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FBI used an Etsy T-shirt review to track down woman who torched cop cars during riots

The FBI was able to track down a woman who allegedly set two Philadelphia police cars on fire during a George Floyd riot by utilizing an Etsy T-shirt review, social media photos, an online shopping profile, and LinkedIn.

Lore-Elisabeth Blumenthal was charged with arson of two Philadelphia Police Department vehicles this week. The 33-year-old woman allegedly torched the cop cars during the riots on May 30.

FBI agents examined over 500 photos that were posted on Instagram and other social media platforms. Blumenthal’s tattoos and her T-shirt stood out. She was wearing a shirt that read: “Keep the Immigrants, Deport the Racists,” according to The Philadelphia Inquirer.

Investigators discovered that only one place sold the exact same shirt, a seller on Etsy. A user by the name of “alleycatlore” left a five-star review for the Etsy store that sold the shirt a few days before the riots. Agents searched the username and found a matching profile at the online fashion store Poshmark, which listed the user’s name as “Lore-elisabeth.”

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The FBI searched for “Lore Elisabeth” in the Philly area, and found a LinkedIn profile for a female massage therapist in Philadelphia. That massage therapy business shared videos of her work, which revealed a woman with the exact same peace symbol tattoo on her forearm that was seen in the Instagram images.

FBI tracked the woman down at her home in Germantown, Pennsylvania. The Department of Justice charged Blumenthal for setting two cruisers parked in front of city hall on fire. Blumenthal allegedly threw a flaming piece of wood from a police barricade into the window of two police cruisers.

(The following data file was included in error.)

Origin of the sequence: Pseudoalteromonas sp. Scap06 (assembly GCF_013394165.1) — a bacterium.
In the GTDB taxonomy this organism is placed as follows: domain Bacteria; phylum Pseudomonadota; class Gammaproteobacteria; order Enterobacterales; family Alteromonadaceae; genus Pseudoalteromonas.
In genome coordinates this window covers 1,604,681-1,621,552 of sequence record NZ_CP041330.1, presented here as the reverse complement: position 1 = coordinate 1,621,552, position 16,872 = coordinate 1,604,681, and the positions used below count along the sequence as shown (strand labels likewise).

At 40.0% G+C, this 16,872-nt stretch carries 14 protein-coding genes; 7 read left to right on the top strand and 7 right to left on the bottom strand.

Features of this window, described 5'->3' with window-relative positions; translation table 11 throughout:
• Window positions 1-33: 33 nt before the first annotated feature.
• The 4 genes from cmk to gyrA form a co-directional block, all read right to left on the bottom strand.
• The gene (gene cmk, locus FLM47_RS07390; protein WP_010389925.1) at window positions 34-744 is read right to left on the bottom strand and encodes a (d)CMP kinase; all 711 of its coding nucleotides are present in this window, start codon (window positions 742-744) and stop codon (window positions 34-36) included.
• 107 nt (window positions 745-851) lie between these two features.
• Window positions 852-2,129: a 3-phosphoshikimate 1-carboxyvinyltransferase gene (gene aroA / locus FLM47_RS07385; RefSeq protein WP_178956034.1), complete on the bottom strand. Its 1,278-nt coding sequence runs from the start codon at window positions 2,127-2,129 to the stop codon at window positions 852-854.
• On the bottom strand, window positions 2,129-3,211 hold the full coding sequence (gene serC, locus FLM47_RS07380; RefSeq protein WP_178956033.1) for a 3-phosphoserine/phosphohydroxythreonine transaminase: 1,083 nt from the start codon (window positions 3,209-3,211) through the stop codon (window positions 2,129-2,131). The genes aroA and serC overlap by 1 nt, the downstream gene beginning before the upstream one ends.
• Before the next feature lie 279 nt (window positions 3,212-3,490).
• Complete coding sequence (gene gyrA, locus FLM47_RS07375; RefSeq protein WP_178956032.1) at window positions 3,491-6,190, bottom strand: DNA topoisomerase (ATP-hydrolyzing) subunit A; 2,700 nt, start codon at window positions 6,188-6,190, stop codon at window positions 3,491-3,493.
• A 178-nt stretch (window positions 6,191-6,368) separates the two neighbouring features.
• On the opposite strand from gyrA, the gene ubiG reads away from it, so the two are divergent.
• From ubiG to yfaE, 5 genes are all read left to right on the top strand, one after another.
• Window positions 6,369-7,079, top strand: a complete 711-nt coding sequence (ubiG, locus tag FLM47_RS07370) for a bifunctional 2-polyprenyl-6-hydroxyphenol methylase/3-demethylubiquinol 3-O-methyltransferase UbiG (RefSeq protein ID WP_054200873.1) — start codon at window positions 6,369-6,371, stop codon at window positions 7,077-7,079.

The Department of Justice said that the case was investigated by the FBI, Homeland Security Investigations, the Bureau of Alcohol, Tobacco, and Firearms, the Philadelphia Police Department, and the Philadelphia Fire Marshal’s Office. There was also assistance from the New Jersey Office of Homeland Security and Preparedness.

“Social media has fueled much of the protests, and has also become a fertile ground for government surveillance,” Paul Hetznecker, a criminal defense attorney representing Blumenthal, told The Philadelphia Inquirer. “I think people have lost awareness of that.”

“The question is whether they’ve undermined the privacy interests of everyone based on the search for one or two individuals,” Hetznecker said of the way investigators tracked down his client using social media. “That’s the same paradigm that was used to profile Muslims after 9/11, the same paradigm used for profiling African Americans.”

Blumenthal is currently in federal custody. She faces a mandatory minimum sentence of seven years in prison if convicted and a fine of up to $250,000.

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